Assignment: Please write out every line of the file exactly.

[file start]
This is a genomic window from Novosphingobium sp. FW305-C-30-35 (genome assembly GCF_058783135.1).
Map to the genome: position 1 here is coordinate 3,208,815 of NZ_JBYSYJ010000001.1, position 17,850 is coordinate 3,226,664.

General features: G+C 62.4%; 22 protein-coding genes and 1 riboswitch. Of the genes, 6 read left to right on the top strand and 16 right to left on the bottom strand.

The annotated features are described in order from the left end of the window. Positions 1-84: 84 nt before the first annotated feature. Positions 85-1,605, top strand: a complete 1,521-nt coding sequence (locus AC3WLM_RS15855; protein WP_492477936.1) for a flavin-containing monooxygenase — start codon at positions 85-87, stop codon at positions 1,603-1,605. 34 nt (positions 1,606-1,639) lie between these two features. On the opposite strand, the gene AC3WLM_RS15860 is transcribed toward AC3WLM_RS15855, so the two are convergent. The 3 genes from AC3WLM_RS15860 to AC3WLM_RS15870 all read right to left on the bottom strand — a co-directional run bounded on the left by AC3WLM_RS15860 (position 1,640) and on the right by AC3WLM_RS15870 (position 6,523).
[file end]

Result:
This is a genomic window from Novosphingobium sp. FW305-C-30-35 (genome assembly GCF_058783135.1).
Map to the genome: position 1 here is coordinate 3,208,815 of NZ_JBYSYJ010000001.1, position 17,850 is coordinate 3,226,664.

General features: G+C 62.4%; 22 protein-coding genes and 1 riboswitch. Of the genes, 6 read left to right on the top strand and 16 right to left on the bottom strand.

The annotated features are described in order from the left end of the window. Positions 1-84: 84 nt before the first annotated feature. Positions 85-1,605, top strand: a complete 1,521-nt coding sequence (locus AC3WLM_RS15855; protein WP_492477936.1) for a flavin-containing monooxygenase — start codon at positions 85-87, stop codon at positions 1,603-1,605. 34 nt (positions 1,606-1,639) lie between these two features. On the opposite strand, the gene AC3WLM_RS15860 is transcribed toward AC3WLM_RS15855, so the two are convergent. The 3 genes from AC3WLM_RS15860 to AC3WLM_RS15870 all read right to left on the bottom strand — a co-directional run bounded on the left by AC3WLM_RS15860 (position 1,640) and on the right by AC3WLM_RS15870 (position 6,523).